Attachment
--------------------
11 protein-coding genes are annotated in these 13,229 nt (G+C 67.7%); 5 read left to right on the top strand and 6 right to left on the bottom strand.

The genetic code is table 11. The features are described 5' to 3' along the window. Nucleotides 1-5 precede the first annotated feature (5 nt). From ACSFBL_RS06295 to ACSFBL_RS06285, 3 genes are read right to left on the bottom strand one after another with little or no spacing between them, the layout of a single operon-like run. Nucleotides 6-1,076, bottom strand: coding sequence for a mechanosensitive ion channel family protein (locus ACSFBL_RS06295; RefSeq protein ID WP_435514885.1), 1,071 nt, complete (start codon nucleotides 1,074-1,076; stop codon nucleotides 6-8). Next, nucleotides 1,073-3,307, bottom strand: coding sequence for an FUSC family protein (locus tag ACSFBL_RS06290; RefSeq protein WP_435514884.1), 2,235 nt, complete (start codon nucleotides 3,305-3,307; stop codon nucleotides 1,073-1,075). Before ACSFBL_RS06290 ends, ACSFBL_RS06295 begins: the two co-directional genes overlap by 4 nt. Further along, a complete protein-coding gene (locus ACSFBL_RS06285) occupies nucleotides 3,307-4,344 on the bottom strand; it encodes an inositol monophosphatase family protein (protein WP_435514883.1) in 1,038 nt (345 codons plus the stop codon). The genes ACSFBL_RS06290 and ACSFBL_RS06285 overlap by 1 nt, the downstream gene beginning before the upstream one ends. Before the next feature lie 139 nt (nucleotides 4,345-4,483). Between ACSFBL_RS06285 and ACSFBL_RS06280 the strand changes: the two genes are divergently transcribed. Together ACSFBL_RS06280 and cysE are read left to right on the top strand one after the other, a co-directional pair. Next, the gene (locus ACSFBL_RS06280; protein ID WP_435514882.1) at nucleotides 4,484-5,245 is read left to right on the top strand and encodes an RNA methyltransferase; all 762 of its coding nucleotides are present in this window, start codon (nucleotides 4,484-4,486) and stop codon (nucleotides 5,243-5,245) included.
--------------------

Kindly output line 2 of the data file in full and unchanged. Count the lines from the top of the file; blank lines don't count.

The genetic code is table 11. The features are described 5' to 3' along the window. Nucleotides 1-5 precede the first annotated feature (5 nt). From ACSFBL_RS06295 to ACSFBL_RS06285, 3 genes are read right to left on the bottom strand one after another with little or no spacing between them, the layout of a single operon-like run. Nucleotides 6-1,076, bottom strand: coding sequence for a mechanosensitive ion channel family protein (locus ACSFBL_RS06295; RefSeq protein ID WP_435514885.1), 1,071 nt, complete (start codon nucleotides 1,074-1,076; stop codon nucleotides 6-8). Next, nucleotides 1,073-3,307, bottom strand: coding sequence for an FUSC family protein (locus tag ACSFBL_RS06290; RefSeq protein WP_435514884.1), 2,235 nt, complete (start codon nucleotides 3,305-3,307; stop codon nucleotides 1,073-1,075). Before ACSFBL_RS06290 ends, ACSFBL_RS06295 begins: the two co-directional genes overlap by 4 nt. Further along, a complete protein-coding gene (locus ACSFBL_RS06285) occupies nucleotides 3,307-4,344 on the bottom strand; it encodes an inositol monophosphatase family protein (protein WP_435514883.1) in 1,038 nt (345 codons plus the stop codon). The genes ACSFBL_RS06290 and ACSFBL_RS06285 overlap by 1 nt, the downstream gene beginning before the upstream one ends. Before the next feature lie 139 nt (nucleotides 4,345-4,483). Between ACSFBL_RS06285 and ACSFBL_RS06280 the strand changes: the two genes are divergently transcribed. Together ACSFBL_RS06280 and cysE are read left to right on the top strand one after the other, a co-directional pair. Next, the gene (locus ACSFBL_RS06280; protein ID WP_435514882.1) at nucleotides 4,484-5,245 is read left to right on the top strand and encodes an RNA methyltransferase; all 762 of its coding nucleotides are present in this window, start codon (nucleotides 4,484-4,486) and stop codon (nucleotides 5,243-5,245) included.